By Marcy Nicholson
Lumber futures posted their biggest-ever weekly loss, extending a tumble from all-time highs reached last month as sawmills ramp up output and buyers hold off on purchases.
Prices in Chicago fell 18% this week, the biggest decline for most-active futures in records going back to 1986. Lumber has has now dropped almost 40% from the record high reached on May 10.
Sawmills appear to be catching up with the rampant homebuilding demand in North America that fueled a months-long rally, bringing some relief to a market beset by supply shortages and price surges. Buyers are balking at still historically elevated prices and awaiting additional supplies, setting off a cascading sell-off, analysts said.
“Activity yesterday was brisk to start, turned lethargic and ended quite subdued,” William Giguere, who buys and sells eastern spruce with mills for Sherwood Lumber in Massachusetts, said in a note Friday. “There was plenty of lumber available from the mills and enough ambition to sell. Missing was the sense of urgency from buyers.”
Many buyers only purchased if necessary, generally staying on the sidelines, CIBC analyst Hamir Patel said Friday, citing an assessment from Random Lengths. The closely watched trade publication reported further declines in several wood products that trade on the cash market, and pointed to an abundance of mill offerings, Patel said.
U.S. lumber production has responded to the price rally by ramping up output by 5% over the past 12 months with another expected increase of 5%, or roughly 1 billion board feet, according to Domain Timber Advisors LLC, a subsidiary of Domain Capital Group, in Atlanta, Georgia.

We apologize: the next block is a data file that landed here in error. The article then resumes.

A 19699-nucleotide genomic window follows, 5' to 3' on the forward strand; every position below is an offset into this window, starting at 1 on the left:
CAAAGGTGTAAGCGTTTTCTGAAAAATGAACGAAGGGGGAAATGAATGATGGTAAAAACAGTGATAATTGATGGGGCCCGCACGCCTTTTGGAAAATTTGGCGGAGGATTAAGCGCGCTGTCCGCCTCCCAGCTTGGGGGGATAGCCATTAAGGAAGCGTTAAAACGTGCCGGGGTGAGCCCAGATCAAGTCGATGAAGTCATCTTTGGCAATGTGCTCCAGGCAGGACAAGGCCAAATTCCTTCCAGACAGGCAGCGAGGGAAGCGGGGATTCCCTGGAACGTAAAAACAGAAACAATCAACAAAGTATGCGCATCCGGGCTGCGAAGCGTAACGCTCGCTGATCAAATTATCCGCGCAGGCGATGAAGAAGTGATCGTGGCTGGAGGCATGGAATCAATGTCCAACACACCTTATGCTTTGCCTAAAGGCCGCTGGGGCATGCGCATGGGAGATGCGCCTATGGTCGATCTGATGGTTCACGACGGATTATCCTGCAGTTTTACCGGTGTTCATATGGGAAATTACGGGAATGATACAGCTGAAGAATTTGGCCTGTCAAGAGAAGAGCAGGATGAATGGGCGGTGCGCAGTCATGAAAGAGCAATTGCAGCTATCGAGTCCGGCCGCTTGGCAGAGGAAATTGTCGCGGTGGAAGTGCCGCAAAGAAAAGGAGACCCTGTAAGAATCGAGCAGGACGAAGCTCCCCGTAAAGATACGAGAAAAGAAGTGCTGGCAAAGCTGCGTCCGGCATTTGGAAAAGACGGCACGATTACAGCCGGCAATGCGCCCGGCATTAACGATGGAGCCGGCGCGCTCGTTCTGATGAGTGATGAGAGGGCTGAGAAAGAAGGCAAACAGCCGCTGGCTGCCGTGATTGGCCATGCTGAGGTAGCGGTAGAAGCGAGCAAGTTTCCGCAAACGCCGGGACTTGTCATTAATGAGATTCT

Resolute Forest Products Inc. is spending $50 million to increase its lumber production, the company said Thursday. West Fraser Timber Co., the world’s biggest producer, said recently that it’s expanding capacity at five U.S. mills, while rival Canfor Corp. has said it will invest around $160 million in a new sawmill in Louisiana.
Still, while lumber prices may finally be pulling back from stratospheric highs, don’t look for a return to pre-pandemic levels any time soon, according to BMO Capital Markets.
“‘Nosebleed’ prices won’t last, but strong demand, a limited supply response and a rising cost curve all point to above-trend prices for at least the next 12-24 months,” BMO analyst Mark Wilde said in a note.
Lumber futures slid 5.6% in Chicago to $1,059.20 per 1,000 board feet on Friday. Prior to the rally that started in mid-2020, lumber futures traded mostly within the range of $200 to $600 since 1992.
With strong U.S. home building expected to last for several years, lumber prices will likely remain above $500 per 1,000 board feet for the next five to eight years, said Scott Reaves, forest operations director at Domain Timber Advisors.
“We’re at a new normal,” Reaves said in a phone interview. “We’re going to see this sustained level of housing demand and a new normal for a pricing floor in lumber.”